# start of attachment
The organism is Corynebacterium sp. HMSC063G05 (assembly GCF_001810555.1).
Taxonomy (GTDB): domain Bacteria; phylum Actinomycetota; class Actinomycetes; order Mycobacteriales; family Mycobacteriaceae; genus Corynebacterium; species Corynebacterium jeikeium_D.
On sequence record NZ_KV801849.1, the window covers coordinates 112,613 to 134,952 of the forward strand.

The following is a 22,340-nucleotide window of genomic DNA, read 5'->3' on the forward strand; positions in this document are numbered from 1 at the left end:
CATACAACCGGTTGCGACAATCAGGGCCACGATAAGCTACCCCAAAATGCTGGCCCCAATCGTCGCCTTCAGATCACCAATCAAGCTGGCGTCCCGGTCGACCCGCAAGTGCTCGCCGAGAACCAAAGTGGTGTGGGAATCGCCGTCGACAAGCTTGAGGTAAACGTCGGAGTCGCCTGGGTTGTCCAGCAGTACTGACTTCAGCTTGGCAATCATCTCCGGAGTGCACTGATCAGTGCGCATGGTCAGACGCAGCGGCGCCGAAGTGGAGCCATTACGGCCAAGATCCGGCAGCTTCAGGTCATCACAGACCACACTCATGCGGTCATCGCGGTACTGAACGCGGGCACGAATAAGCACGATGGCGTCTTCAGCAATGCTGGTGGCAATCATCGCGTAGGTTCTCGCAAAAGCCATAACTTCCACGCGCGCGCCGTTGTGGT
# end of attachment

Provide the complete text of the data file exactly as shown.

The organism is Corynebacterium sp. HMSC063G05 (assembly GCF_001810555.1).
Taxonomy (GTDB): domain Bacteria; phylum Actinomycetota; class Actinomycetes; order Mycobacteriales; family Mycobacteriaceae; genus Corynebacterium; species Corynebacterium jeikeium_D.
On sequence record NZ_KV801849.1, the window covers coordinates 112,613 to 134,952 of the forward strand.

The following is a 22,340-nucleotide window of genomic DNA, read 5'->3' on the forward strand; positions in this document are numbered from 1 at the left end:
CATACAACCGGTTGCGACAATCAGGGCCACGATAAGCTACCCCAAAATGCTGGCCCCAATCGTCGCCTTCAGATCACCAATCAAGCTGGCGTCCCGGTCGACCCGCAAGTGCTCGCCGAGAACCAAAGTGGTGTGGGAATCGCCGTCGACAAGCTTGAGGTAAACGTCGGAGTCGCCTGGGTTGTCCAGCAGTACTGACTTCAGCTTGGCAATCATCTCCGGAGTGCACTGATCAGTGCGCATGGTCAGACGCAGCGGCGCCGAAGTGGAGCCATTACGGCCAAGATCCGGCAGCTTCAGGTCATCACAGACCACACTCATGCGGTCATCGCGGTACTGAACGCGGGCACGAATAAGCACGATGGCGTCTTCAGCAATGCTGGTGGCAATCATCGCGTAGGTTCTCGCAAAAGCCATAACTTCCACGCGCGCGCCGTTGTGGT